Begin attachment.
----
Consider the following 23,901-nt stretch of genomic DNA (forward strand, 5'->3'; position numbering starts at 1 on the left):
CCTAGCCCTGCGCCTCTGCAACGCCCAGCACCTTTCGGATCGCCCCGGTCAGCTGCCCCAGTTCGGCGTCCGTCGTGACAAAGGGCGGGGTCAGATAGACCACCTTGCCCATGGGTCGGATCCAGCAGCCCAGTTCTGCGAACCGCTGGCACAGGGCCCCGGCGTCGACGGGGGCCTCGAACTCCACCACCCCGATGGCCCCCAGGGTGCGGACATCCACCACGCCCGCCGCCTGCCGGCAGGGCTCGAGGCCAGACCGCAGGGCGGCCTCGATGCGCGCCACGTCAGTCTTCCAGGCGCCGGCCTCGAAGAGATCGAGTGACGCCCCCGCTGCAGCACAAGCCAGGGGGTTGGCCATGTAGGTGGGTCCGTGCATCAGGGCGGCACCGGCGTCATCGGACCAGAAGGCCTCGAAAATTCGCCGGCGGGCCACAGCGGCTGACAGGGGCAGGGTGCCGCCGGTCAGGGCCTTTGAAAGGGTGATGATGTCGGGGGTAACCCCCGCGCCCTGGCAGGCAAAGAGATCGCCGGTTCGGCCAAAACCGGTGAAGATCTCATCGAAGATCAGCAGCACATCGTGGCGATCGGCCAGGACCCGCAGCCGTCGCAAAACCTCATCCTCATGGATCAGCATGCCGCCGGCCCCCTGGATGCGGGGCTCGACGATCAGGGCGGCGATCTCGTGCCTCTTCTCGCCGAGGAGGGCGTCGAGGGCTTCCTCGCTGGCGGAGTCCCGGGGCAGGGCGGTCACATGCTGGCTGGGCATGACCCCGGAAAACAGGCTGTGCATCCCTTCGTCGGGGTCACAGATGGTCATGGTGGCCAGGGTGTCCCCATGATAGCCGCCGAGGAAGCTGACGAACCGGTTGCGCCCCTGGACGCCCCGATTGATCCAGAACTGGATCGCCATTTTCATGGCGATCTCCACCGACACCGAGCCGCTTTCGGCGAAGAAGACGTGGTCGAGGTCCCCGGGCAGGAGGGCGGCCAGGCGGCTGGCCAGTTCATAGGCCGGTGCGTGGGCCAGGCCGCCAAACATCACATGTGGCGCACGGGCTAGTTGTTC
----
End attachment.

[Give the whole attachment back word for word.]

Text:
Consider the following 23,901-nt stretch of genomic DNA (forward strand, 5'->3'; position numbering starts at 1 on the left):
CCTAGCCCTGCGCCTCTGCAACGCCCAGCACCTTTCGGATCGCCCCGGTCAGCTGCCCCAGTTCGGCGTCCGTCGTGACAAAGGGCGGGGTCAGATAGACCACCTTGCCCATGGGTCGGATCCAGCAGCCCAGTTCTGCGAACCGCTGGCACAGGGCCCCGGCGTCGACGGGGGCCTCGAACTCCACCACCCCGATGGCCCCCAGGGTGCGGACATCCACCACGCCCGCCGCCTGCCGGCAGGGCTCGAGGCCAGACCGCAGGGCGGCCTCGATGCGCGCCACGTCAGTCTTCCAGGCGCCGGCCTCGAAGAGATCGAGTGACGCCCCCGCTGCAGCACAAGCCAGGGGGTTGGCCATGTAGGTGGGTCCGTGCATCAGGGCGGCACCGGCGTCATCGGACCAGAAGGCCTCGAAAATTCGCCGGCGGGCCACAGCGGCTGACAGGGGCAGGGTGCCGCCGGTCAGGGCCTTTGAAAGGGTGATGATGTCGGGGGTAACCCCCGCGCCCTGGCAGGCAAAGAGATCGCCGGTTCGGCCAAAACCGGTGAAGATCTCATCGAAGATCAGCAGCACATCGTGGCGATCGGCCAGGACCCGCAGCCGTCGCAAAACCTCATCCTCATGGATCAGCATGCCGCCGGCCCCCTGGATGCGGGGCTCGACGATCAGGGCGGCGATCTCGTGCCTCTTCTCGCCGAGGAGGGCGTCGAGGGCTTCCTCGCTGGCGGAGTCCCGGGGCAGGGCGGTCACATGCTGGCTGGGCATGACCCCGGAAAACAGGCTGTGCATCCCTTCGTCGGGGTCACAGATGGTCATGGTGGCCAGGGTGTCCCCATGATAGCCGCCGAGGAAGCTGACGAACCGGTTGCGCCCCTGGACGCCCCGATTGATCCAGAACTGGATCGCCATTTTCATGGCGATCTCCACCGACACCGAGCCGCTTTCGGCGAAGAAGACGTGGTCGAGGTCCCCGGGCAGGAGGGCGGCCAGGCGGCTGGCCAGTTCATAGGCCGGTGCGTGGGCCAGGCCGCCAAACATCACATGTGGCGCACGGGCTAGTTGTTC